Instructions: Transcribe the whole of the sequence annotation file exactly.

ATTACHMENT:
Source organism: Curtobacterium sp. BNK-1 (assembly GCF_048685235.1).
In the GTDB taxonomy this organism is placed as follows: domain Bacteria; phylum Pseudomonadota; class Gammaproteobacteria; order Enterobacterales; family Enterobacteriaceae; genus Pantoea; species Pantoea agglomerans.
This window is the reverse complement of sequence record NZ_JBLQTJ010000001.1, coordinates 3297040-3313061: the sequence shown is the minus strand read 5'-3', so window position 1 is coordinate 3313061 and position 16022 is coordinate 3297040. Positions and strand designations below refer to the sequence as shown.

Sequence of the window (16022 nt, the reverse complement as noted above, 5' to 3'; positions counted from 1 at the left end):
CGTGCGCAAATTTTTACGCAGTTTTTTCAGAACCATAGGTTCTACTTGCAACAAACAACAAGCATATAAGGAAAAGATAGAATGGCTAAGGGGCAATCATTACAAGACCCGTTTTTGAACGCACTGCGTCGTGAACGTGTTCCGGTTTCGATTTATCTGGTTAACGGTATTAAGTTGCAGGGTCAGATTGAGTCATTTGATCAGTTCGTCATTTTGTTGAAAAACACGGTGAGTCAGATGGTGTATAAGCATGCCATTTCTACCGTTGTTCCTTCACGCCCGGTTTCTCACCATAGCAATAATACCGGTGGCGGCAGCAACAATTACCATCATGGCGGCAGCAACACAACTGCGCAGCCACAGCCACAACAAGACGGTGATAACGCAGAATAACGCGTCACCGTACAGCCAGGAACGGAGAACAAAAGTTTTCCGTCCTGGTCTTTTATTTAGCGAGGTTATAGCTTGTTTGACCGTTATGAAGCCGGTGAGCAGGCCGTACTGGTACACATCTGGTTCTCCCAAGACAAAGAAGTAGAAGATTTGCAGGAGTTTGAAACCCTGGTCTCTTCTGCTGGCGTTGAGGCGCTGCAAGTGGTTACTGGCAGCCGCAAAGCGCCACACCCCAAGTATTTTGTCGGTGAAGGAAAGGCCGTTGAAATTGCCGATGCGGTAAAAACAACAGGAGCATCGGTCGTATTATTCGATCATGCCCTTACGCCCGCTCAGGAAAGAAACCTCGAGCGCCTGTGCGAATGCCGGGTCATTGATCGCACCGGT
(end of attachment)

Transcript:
Source organism: Curtobacterium sp. BNK-1 (assembly GCF_048685235.1).
In the GTDB taxonomy this organism is placed as follows: domain Bacteria; phylum Pseudomonadota; class Gammaproteobacteria; order Enterobacterales; family Enterobacteriaceae; genus Pantoea; species Pantoea agglomerans.
This window is the reverse complement of sequence record NZ_JBLQTJ010000001.1, coordinates 3297040-3313061: the sequence shown is the minus strand read 5'-3', so window position 1 is coordinate 3313061 and position 16022 is coordinate 3297040. Positions and strand designations below refer to the sequence as shown.

Sequence of the window (16022 nt, the reverse complement as noted above, 5' to 3'; positions counted from 1 at the left end):
CGTGCGCAAATTTTTACGCAGTTTTTTCAGAACCATAGGTTCTACTTGCAACAAACAACAAGCATATAAGGAAAAGATAGAATGGCTAAGGGGCAATCATTACAAGACCCGTTTTTGAACGCACTGCGTCGTGAACGTGTTCCGGTTTCGATTTATCTGGTTAACGGTATTAAGTTGCAGGGTCAGATTGAGTCATTTGATCAGTTCGTCATTTTGTTGAAAAACACGGTGAGTCAGATGGTGTATAAGCATGCCATTTCTACCGTTGTTCCTTCACGCCCGGTTTCTCACCATAGCAATAATACCGGTGGCGGCAGCAACAATTACCATCATGGCGGCAGCAACACAACTGCGCAGCCACAGCCACAACAAGACGGTGATAACGCAGAATAACGCGTCACCGTACAGCCAGGAACGGAGAACAAAAGTTTTCCGTCCTGGTCTTTTATTTAGCGAGGTTATAGCTTGTTTGACCGTTATGAAGCCGGTGAGCAGGCCGTACTGGTACACATCTGGTTCTCCCAAGACAAAGAAGTAGAAGATTTGCAGGAGTTTGAAACCCTGGTCTCTTCTGCTGGCGTTGAGGCGCTGCAAGTGGTTACTGGCAGCCGCAAAGCGCCACACCCCAAGTATTTTGTCGGTGAAGGAAAGGCCGTTGAAATTGCCGATGCGGTAAAAACAACAGGAGCATCGGTCGTATTATTCGATCATGCCCTTACGCCCGCTCAGGAAAGAAACCTCGAGCGCCTGTGCGAATGCCGGGTCATTGATCGCACCGGT